Vaginal bleeding after intercourse

Originally Published: September 5, 2003 - Last Updated / Reviewed On: December 7, 2012
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Dear Alice,

I had not had intercourse for over a year, and then recently I had intercourse and experienced vaginal bleeding. What could be the cause of this?

Dear Reader,

Rest assured that many women experience vaginal bleeding associated with penetration or sexual intercourse. Most vaginal bleeding is considered normal and does not require medical treatment, especially if you’re premenopausal and have normal results on routine pap smears and pelvic exams. Not having sex in over a year could have very well played a part in the bleeding. Have you had intercourse since? If so, did you experience any bleeding? Here are some common causes of post-intercourse vaginal bleeding:

  • Spotting throughout the menstrual cycle not associated with intercourse, especially when using hormonal contraceptives.
  • Friction caused by the penis or an object rubbing on the lower end of the uterus, also known as the cervix.
  • Inadequate lubrication or foreplay before penetration.
  • Normal cervical changes throughout sexual development and menopause.
  • Sexually transmitted infections (STIs), such as chlamydia, gonorrhea, or HPV.
  • Pregnancy.
  • Irritation of the outer or inner lips that can be mistaken for bleeding from the vagina.
  • Vaginal dryness.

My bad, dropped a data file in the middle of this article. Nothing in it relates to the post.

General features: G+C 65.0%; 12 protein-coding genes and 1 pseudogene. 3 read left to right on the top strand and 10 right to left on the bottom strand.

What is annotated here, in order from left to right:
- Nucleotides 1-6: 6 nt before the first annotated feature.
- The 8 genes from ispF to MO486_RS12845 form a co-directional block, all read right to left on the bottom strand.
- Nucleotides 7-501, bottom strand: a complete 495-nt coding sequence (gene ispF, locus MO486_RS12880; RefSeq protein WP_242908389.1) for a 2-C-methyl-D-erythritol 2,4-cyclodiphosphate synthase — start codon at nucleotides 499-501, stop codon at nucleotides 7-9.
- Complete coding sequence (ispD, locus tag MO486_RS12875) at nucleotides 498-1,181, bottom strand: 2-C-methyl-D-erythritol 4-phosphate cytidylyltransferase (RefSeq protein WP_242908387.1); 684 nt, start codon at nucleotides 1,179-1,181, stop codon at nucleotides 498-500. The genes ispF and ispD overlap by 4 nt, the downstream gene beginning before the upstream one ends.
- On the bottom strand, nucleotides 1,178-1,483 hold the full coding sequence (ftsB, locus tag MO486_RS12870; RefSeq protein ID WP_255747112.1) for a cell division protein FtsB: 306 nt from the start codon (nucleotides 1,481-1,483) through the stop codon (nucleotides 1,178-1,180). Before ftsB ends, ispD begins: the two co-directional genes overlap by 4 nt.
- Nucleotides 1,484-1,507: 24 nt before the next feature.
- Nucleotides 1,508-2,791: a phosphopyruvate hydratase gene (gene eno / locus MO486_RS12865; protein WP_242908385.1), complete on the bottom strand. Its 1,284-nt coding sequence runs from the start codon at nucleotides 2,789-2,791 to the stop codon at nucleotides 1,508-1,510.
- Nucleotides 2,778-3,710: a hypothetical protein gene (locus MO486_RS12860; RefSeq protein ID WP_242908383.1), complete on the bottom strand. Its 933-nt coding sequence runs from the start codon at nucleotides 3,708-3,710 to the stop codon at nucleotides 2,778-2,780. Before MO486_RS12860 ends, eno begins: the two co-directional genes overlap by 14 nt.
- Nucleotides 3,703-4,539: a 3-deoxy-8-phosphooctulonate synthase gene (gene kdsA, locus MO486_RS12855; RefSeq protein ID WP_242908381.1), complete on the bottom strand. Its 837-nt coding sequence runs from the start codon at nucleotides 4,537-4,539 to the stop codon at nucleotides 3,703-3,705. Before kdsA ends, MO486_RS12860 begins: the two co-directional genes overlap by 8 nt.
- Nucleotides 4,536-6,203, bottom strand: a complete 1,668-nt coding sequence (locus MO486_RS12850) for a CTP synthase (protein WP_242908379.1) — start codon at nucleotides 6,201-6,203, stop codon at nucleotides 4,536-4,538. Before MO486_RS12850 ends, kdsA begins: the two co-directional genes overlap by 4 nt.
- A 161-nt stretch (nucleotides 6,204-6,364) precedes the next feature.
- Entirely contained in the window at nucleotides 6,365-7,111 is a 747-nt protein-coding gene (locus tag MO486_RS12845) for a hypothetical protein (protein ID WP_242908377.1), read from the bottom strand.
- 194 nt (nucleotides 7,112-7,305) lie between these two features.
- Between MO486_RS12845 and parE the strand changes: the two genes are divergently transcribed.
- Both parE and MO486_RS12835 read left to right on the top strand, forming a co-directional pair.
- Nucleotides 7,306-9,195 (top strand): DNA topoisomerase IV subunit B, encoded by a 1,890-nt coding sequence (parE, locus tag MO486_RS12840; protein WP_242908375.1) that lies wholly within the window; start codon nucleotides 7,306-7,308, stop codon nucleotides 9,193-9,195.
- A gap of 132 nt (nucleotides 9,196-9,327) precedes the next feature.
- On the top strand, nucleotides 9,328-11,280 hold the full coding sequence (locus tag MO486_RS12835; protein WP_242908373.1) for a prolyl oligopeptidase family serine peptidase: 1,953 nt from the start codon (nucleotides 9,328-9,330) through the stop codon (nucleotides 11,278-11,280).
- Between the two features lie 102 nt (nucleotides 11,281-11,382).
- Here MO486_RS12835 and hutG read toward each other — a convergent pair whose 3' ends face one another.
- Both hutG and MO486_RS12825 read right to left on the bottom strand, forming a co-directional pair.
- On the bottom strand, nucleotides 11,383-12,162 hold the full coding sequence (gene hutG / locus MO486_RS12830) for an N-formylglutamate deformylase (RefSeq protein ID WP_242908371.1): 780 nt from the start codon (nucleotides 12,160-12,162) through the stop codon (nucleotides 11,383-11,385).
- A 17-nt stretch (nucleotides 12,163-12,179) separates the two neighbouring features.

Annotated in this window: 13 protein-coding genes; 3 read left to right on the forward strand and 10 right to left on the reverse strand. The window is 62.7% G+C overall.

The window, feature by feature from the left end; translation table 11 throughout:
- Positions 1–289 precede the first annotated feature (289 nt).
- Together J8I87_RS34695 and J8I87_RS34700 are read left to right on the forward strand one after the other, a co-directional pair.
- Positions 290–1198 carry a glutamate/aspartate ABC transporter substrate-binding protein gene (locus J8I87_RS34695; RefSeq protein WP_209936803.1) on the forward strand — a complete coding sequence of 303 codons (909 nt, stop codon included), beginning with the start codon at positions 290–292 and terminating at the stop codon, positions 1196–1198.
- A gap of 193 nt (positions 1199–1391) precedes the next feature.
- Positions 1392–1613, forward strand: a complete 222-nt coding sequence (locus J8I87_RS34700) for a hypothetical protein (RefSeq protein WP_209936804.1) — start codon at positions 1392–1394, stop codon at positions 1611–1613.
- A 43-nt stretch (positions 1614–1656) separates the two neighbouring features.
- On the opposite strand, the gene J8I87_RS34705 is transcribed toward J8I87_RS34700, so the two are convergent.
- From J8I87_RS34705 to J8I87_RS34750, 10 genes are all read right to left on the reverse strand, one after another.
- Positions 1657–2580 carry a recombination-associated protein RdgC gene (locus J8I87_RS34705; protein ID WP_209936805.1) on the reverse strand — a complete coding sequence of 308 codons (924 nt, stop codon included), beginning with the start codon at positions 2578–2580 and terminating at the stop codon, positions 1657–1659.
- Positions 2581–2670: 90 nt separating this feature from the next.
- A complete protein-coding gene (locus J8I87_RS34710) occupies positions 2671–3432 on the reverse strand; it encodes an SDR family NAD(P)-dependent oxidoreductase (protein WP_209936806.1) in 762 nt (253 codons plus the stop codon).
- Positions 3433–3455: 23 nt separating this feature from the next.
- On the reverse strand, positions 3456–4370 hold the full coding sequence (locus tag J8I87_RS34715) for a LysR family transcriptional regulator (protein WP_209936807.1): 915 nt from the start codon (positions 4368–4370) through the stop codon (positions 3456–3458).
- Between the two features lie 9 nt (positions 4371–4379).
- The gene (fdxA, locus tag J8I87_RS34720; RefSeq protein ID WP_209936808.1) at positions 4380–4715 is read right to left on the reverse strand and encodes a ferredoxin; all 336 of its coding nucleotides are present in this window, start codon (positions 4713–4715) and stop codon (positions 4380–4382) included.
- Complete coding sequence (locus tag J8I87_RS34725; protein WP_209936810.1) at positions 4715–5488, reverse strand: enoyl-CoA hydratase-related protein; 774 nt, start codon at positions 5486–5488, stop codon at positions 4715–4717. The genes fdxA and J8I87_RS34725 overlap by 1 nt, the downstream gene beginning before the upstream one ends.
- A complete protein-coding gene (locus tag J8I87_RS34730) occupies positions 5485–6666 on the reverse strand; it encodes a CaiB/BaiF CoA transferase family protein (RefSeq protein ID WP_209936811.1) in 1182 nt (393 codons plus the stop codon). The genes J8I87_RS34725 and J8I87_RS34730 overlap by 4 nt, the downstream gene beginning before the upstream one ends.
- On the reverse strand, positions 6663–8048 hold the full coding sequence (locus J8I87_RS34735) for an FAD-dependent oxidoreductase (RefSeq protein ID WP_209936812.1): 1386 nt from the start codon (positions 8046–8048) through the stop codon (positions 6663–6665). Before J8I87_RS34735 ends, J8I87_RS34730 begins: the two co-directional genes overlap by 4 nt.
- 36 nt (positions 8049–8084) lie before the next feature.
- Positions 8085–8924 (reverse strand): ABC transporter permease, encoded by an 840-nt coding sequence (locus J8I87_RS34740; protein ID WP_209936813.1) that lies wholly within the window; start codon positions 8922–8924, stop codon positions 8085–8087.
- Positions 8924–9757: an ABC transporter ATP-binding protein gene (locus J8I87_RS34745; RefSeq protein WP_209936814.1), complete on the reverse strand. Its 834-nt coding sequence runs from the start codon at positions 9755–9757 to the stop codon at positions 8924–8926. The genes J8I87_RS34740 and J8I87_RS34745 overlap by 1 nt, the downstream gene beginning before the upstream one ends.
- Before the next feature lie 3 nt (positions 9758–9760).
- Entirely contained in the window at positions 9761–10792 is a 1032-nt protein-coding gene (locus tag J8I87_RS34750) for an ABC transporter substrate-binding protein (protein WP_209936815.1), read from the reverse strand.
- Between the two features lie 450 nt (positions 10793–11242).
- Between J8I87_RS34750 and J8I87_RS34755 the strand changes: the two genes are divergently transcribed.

• Urinary tract infections (UTIs), which can be accompanied by blood in the urine.
  • Cervical polyps, if vaginal bleeding is bright red in color.
  • Irritated and/or inflamed vaginal tissue due to excessive or vigorous penetration or vaginal trauma.

Bleeding is sometimes indicative of more serious conditions, especially for postmenopausal women. If you’re concerned about vaginal bleeding, an appointment with a women's health care provider or gynecologist is a good next step. Your doctor will ask you for details about the bleeding, including questions about the color and flow of blood. Next, your doctor will examine you to determine whether the bleeding is coming from your vagina, cervix, vaginal walls, inner lips, and/or urethra. This and other information helps your provider determine or rule out other possible causes, and get appropriate diagnosis and treatment for you.

If you’re a Columbia student and you want to see a doctor, you can schedule an appointment with Medical Services on the Morningside campus through Open Communicator. If you’re a student on the Medical Center campus, you can make an appointment with Student Health.

Take care,

Alice